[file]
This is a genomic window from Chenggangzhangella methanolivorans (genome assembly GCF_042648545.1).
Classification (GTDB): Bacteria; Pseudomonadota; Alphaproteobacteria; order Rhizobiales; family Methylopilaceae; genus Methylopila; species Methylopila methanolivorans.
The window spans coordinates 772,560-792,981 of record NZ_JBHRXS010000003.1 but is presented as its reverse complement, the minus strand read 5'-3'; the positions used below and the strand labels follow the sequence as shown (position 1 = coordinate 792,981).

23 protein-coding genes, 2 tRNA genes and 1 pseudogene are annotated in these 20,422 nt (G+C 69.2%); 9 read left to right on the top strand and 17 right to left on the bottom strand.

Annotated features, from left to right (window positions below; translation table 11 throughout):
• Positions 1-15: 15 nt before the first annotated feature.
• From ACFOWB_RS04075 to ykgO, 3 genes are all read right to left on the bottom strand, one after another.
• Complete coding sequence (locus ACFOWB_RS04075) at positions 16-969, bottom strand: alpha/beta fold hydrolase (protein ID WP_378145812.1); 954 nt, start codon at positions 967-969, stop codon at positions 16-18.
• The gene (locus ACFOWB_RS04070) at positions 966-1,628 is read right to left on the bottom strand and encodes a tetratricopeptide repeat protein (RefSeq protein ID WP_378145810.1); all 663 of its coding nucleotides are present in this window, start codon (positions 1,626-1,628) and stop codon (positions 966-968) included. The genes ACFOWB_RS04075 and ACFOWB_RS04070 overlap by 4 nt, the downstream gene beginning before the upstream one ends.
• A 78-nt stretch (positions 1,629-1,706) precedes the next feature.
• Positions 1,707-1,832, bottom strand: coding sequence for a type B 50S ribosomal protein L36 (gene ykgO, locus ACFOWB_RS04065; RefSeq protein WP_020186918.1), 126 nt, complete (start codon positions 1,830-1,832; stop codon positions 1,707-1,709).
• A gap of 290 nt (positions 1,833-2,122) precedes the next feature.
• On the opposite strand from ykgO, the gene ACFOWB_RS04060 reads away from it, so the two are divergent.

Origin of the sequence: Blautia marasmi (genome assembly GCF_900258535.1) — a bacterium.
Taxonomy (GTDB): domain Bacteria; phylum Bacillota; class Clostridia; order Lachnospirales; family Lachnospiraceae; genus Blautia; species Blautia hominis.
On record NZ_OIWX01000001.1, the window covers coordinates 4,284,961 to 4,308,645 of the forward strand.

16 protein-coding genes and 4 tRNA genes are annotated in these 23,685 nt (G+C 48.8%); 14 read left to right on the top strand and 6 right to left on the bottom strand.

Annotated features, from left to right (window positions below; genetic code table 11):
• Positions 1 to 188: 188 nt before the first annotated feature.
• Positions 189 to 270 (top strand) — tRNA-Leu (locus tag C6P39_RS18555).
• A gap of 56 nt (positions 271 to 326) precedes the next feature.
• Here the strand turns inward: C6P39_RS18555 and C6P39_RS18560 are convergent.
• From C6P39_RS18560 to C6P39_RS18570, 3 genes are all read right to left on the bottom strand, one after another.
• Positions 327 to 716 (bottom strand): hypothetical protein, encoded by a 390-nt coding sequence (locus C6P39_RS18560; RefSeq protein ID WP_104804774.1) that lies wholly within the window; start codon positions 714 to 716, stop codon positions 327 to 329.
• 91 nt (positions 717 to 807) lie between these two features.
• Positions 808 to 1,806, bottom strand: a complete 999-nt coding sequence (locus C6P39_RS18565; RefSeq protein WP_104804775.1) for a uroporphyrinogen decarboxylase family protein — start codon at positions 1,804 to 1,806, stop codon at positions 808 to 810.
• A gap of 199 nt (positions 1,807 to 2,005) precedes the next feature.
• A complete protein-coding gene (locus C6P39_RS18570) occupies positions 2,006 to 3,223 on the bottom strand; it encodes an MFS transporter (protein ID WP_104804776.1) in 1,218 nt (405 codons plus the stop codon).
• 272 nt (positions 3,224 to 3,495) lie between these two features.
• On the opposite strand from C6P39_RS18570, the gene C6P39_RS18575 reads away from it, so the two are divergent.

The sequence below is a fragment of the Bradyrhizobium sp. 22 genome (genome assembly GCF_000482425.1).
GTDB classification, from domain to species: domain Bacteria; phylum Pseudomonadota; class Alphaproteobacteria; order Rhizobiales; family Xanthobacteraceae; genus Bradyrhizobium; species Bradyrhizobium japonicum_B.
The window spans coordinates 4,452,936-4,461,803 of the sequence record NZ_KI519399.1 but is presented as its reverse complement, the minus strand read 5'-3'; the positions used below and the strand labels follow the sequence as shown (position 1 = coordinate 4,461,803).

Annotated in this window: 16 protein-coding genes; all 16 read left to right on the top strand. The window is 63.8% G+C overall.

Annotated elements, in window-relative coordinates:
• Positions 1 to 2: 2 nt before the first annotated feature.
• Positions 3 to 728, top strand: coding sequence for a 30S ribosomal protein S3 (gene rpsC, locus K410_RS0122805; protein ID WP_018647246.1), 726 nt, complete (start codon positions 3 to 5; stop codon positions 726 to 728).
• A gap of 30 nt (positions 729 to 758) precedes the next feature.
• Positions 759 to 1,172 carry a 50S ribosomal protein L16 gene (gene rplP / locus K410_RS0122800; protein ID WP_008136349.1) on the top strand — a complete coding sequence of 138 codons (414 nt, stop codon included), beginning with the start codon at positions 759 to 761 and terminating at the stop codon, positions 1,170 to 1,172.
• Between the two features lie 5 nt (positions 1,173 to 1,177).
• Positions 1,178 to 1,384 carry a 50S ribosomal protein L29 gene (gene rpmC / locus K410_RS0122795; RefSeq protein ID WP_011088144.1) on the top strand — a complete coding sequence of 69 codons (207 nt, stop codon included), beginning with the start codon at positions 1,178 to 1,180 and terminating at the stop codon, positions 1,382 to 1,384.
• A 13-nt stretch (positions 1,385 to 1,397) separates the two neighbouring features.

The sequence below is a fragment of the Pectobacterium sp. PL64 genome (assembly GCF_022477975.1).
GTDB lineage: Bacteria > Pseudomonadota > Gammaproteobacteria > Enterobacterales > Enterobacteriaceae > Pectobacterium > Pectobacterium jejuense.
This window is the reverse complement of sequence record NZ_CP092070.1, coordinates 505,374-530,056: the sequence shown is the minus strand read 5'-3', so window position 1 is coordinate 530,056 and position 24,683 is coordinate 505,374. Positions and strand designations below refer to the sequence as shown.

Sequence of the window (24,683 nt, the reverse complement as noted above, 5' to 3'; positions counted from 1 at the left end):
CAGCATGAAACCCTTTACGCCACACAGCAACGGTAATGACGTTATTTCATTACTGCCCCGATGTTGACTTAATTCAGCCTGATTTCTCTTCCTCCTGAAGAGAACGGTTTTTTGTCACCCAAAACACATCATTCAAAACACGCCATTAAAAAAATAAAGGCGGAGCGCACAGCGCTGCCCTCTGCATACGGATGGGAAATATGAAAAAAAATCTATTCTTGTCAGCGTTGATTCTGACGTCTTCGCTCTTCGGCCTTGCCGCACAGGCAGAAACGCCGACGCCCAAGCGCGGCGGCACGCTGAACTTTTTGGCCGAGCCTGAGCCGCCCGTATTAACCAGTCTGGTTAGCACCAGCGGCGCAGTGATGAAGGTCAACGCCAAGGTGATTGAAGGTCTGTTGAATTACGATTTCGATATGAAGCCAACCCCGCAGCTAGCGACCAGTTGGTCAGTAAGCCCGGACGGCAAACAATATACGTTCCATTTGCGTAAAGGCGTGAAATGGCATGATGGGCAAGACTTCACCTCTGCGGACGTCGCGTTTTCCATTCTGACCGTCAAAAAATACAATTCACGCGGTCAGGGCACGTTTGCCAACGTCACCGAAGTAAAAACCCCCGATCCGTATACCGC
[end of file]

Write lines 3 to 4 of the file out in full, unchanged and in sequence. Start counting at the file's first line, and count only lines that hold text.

The window spans coordinates 772,560-792,981 of record NZ_JBHRXS010000003.1 but is presented as its reverse complement, the minus strand read 5'-3'; the positions used below and the strand labels follow the sequence as shown (position 1 = coordinate 792,981).

23 protein-coding genes, 2 tRNA genes and 1 pseudogene are annotated in these 20,422 nt (G+C 69.2%); 9 read left to right on the top strand and 17 right to left on the bottom strand.